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Foreign exchange market interventions and the $-¥ exchange rate in the long run

Joscha Beckmann (), Ansgar Belke and Michael Kühl ()

Applied Economics, 2015, vol. 47, issue 38, 4037-4055

Abstract: This article examines whether foreign exchange market interventions conducted by the Bank of Japan are important for the dollar-yen exchange rate in the long run. We rely on a re-examination of the empirical performance of a monetary exchange rate model. This is basically not a new topic; however, we focus on two new questions. First, does the consideration of periods of massive interventions in the foreign exchange market uncover a potential long-run relationship between the exchange rate and its fundamentals? Second, do Forex interventions support the adjustment towards a long-run equilibrium value? Our results suggest that taking periods of interventions into account within a monetary model does improve the goodness of fit of an identified long-run relationship to a significant degree. Furthermore, Forex interventions increase the speed of adjustment towards long-run equilibrium in some periods, particularly in periods of coordinated forex interventions. Our results indicate that only coordinated interventions seem to stabilize the dollar-yen exchange rate in a long-run perspective.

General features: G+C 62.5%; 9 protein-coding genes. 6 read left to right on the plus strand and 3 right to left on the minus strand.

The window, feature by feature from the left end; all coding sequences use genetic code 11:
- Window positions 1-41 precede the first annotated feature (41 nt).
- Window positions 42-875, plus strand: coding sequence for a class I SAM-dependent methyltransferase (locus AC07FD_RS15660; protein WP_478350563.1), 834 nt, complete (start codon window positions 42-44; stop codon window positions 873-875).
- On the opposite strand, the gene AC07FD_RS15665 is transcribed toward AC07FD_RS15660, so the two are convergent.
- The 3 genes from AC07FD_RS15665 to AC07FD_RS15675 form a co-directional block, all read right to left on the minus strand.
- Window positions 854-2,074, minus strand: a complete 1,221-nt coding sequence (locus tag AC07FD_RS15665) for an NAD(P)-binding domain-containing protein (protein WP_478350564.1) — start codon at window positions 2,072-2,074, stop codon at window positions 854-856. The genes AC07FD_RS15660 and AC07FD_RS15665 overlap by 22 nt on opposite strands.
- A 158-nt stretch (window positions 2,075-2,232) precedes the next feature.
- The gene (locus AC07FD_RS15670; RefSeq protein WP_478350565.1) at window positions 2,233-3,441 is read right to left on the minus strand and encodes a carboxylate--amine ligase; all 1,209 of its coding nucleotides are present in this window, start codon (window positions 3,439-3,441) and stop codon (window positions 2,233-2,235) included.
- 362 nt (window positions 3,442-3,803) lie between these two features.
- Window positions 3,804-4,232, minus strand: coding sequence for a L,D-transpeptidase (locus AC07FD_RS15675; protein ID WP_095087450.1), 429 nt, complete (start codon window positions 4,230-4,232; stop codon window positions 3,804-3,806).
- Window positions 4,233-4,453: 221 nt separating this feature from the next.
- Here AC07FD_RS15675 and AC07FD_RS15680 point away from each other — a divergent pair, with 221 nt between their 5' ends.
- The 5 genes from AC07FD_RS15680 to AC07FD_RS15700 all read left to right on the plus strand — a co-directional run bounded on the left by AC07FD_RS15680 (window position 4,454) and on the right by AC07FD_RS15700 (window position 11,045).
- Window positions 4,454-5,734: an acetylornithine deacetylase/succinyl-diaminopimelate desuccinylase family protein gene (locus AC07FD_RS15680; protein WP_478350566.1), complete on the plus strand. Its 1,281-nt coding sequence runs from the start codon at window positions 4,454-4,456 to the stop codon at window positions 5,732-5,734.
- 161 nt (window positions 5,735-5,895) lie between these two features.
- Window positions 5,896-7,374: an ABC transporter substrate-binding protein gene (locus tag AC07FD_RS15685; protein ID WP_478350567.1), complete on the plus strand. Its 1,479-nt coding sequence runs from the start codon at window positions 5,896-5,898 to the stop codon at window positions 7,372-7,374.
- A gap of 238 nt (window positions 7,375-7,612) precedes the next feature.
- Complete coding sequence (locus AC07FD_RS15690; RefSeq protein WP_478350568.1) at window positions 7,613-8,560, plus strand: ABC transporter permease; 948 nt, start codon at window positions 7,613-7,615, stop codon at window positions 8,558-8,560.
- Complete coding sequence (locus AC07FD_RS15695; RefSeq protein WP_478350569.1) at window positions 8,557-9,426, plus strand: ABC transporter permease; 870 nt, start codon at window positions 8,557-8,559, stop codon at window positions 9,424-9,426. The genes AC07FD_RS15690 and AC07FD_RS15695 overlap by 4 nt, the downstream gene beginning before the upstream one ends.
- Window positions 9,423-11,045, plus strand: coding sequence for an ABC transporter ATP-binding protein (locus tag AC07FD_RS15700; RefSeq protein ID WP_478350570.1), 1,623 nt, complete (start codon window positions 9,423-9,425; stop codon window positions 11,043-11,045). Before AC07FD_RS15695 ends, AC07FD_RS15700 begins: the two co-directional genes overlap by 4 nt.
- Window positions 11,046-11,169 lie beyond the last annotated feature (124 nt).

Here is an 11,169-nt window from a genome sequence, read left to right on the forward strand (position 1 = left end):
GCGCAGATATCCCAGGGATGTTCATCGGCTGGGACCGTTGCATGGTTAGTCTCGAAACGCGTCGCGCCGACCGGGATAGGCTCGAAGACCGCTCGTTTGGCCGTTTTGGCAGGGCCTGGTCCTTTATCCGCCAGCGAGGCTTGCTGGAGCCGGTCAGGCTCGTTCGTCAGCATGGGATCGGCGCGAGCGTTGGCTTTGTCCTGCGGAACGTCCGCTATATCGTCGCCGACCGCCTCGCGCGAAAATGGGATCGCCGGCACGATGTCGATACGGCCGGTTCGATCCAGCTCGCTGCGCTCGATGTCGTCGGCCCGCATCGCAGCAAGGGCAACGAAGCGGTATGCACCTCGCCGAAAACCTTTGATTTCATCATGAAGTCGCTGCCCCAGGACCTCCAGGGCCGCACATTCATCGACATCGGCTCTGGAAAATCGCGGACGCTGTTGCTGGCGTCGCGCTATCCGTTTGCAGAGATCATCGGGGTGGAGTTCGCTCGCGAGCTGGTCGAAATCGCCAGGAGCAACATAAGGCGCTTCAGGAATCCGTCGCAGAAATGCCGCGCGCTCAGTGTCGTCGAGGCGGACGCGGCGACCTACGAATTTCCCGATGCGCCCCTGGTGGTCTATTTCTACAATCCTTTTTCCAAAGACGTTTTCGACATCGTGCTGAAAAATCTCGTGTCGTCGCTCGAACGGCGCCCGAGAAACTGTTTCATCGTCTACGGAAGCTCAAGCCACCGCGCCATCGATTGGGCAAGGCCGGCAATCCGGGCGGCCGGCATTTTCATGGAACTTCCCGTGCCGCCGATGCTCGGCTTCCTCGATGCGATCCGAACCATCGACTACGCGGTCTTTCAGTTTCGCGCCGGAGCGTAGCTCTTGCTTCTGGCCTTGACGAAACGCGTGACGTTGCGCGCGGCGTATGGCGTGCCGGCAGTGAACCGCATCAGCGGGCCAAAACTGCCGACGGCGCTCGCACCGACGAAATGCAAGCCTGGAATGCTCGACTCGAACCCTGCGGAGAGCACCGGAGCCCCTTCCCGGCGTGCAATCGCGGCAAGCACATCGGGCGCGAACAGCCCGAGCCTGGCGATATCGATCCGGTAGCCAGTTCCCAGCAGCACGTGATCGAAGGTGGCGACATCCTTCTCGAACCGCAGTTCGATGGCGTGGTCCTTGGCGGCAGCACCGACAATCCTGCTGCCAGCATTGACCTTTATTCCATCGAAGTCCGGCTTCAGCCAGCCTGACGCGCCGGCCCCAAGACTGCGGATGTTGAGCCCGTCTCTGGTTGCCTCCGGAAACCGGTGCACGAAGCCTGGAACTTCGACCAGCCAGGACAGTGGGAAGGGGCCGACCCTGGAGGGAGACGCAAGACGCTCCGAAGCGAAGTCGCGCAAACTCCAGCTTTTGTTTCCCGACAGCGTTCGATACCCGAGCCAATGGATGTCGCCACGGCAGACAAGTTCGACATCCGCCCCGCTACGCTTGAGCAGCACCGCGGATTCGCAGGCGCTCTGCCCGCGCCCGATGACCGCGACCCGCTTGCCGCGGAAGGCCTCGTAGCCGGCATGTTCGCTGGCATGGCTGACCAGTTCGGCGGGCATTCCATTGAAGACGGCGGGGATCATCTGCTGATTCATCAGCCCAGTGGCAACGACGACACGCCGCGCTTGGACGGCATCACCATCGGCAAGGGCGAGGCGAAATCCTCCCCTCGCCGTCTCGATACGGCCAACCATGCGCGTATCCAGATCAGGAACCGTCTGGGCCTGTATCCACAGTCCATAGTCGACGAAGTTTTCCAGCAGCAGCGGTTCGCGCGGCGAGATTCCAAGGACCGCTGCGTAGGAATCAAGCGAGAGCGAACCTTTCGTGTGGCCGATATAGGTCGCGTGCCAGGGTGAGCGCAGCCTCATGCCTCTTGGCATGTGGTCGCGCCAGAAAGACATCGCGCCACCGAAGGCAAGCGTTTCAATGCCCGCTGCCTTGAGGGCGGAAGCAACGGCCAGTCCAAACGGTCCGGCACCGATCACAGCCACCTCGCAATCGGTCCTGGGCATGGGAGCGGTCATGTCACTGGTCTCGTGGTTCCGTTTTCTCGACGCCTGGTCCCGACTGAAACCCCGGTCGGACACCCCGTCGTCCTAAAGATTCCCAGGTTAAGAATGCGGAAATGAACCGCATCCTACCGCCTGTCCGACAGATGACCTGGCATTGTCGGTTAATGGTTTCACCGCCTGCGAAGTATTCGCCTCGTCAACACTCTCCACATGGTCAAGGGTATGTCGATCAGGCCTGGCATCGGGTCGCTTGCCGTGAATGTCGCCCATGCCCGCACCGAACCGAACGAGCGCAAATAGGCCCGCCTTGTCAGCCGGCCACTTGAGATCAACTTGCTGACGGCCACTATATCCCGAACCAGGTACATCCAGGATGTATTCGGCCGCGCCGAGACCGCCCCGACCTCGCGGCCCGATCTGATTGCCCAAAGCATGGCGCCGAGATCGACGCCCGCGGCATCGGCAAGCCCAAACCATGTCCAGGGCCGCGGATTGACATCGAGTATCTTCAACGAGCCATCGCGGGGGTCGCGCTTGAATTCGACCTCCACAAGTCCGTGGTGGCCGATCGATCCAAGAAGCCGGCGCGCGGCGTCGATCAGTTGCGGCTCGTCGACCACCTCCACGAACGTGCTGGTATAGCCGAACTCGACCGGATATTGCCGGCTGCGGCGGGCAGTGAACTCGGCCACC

Date: 2015
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Working Paper: Foreign Exchange Market Interventions and the $-¥ Exchange Rate in the Long Run* (2013) Downloads
Working Paper: Foreign Exchange Market Interventions and the $-¥ Exchange Rate in the Long-Run (2013) Downloads
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DOI: 10.1080/00036846.2015.1013621

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